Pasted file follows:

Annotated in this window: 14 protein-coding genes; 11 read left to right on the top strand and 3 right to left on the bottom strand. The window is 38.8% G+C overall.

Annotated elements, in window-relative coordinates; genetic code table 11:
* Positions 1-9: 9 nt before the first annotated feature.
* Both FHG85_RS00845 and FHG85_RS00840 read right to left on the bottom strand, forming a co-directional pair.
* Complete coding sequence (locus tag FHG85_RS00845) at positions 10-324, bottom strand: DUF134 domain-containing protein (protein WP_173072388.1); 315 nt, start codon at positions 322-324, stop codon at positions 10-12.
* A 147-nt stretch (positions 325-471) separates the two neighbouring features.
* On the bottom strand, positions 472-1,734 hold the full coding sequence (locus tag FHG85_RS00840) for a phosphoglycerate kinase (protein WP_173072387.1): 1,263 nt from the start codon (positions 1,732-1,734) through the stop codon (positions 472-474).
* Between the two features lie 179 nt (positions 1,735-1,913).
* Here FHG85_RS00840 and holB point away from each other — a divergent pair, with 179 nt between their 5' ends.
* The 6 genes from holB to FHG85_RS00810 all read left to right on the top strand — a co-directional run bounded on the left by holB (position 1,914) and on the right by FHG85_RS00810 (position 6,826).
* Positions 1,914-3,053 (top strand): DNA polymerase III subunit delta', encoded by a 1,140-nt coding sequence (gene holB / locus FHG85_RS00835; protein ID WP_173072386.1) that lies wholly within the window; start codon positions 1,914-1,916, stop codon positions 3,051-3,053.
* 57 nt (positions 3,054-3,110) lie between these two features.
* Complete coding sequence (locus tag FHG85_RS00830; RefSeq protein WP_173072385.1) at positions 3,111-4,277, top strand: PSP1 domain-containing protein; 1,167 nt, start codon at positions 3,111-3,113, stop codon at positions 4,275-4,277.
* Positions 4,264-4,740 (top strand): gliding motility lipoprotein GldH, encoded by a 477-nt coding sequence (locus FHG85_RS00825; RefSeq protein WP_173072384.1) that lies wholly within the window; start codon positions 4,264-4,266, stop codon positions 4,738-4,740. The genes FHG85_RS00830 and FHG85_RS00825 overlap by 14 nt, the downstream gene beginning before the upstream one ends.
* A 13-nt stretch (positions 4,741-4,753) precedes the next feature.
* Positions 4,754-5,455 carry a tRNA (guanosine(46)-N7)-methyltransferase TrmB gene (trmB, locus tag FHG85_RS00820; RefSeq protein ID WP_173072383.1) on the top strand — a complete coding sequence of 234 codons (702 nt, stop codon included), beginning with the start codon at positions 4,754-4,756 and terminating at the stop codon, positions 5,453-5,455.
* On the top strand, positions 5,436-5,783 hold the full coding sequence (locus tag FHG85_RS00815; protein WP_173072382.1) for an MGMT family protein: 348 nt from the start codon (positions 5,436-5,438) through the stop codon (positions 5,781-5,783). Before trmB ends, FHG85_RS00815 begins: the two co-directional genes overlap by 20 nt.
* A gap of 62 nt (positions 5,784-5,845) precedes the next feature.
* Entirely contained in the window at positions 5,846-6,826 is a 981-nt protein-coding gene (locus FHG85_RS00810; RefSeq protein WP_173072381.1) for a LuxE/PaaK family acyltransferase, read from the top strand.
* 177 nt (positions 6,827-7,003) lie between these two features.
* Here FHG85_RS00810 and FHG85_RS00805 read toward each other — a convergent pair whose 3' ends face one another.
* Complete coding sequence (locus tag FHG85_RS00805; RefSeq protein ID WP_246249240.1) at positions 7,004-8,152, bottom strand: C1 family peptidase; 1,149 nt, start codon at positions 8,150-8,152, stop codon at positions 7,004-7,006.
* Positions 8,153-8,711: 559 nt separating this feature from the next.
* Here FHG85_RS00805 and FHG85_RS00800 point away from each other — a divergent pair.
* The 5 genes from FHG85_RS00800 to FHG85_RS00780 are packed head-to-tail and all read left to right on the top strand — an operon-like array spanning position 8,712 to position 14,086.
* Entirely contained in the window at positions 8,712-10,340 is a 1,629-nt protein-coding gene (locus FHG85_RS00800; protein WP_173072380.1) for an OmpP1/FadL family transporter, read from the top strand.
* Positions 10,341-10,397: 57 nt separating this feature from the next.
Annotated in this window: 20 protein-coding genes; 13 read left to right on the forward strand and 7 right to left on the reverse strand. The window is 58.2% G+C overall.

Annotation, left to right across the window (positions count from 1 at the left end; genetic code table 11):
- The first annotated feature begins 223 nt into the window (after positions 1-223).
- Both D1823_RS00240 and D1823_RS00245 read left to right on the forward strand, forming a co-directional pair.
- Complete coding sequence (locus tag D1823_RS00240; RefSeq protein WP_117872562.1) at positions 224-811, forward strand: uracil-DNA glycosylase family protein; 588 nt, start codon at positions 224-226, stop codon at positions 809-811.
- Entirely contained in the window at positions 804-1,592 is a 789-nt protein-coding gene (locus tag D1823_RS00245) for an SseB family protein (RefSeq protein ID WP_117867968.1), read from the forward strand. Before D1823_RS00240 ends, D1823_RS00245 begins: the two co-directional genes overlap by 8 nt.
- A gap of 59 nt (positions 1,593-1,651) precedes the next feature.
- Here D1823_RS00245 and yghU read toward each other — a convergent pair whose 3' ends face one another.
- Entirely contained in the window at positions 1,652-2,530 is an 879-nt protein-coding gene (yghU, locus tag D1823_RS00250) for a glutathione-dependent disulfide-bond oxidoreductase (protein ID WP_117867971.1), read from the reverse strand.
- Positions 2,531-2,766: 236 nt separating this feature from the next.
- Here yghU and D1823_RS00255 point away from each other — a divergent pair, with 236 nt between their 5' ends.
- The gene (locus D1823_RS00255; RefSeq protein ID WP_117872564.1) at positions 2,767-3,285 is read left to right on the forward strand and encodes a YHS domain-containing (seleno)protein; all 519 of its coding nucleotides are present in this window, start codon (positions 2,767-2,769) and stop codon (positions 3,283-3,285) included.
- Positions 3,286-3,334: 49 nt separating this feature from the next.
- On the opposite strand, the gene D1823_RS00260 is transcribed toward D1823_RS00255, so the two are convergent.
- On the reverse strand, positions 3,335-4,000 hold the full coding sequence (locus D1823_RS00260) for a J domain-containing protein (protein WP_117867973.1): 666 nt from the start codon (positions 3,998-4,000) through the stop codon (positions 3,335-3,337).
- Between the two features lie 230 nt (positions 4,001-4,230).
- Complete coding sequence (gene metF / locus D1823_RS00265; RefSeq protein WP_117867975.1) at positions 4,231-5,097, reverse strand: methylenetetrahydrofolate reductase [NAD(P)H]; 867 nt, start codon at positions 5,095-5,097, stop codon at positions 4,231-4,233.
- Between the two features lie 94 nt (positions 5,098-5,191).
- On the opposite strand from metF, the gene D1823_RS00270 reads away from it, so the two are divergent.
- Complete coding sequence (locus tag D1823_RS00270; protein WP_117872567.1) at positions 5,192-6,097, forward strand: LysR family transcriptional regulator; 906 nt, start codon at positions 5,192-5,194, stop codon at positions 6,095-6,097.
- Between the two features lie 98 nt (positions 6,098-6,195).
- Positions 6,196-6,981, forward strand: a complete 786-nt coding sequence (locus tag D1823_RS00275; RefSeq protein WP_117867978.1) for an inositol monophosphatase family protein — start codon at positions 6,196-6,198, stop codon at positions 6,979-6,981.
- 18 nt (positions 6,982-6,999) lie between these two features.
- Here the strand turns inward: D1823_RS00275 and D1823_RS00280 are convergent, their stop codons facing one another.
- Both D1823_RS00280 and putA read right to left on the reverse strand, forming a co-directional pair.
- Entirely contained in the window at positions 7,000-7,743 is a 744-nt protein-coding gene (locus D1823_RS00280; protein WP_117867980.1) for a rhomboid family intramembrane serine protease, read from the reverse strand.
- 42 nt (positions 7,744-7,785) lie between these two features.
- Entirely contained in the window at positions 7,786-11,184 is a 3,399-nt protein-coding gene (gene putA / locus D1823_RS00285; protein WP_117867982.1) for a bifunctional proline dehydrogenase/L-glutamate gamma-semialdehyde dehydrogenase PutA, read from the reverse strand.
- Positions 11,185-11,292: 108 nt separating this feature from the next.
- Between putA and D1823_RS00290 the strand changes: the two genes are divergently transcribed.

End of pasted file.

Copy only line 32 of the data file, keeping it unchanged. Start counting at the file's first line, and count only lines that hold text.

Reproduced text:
- Complete coding sequence (locus tag D1823_RS00240; RefSeq protein WP_117872562.1) at positions 224-811, forward strand: uracil-DNA glycosylase family protein; 588 nt, start codon at positions 224-226, stop codon at positions 809-811.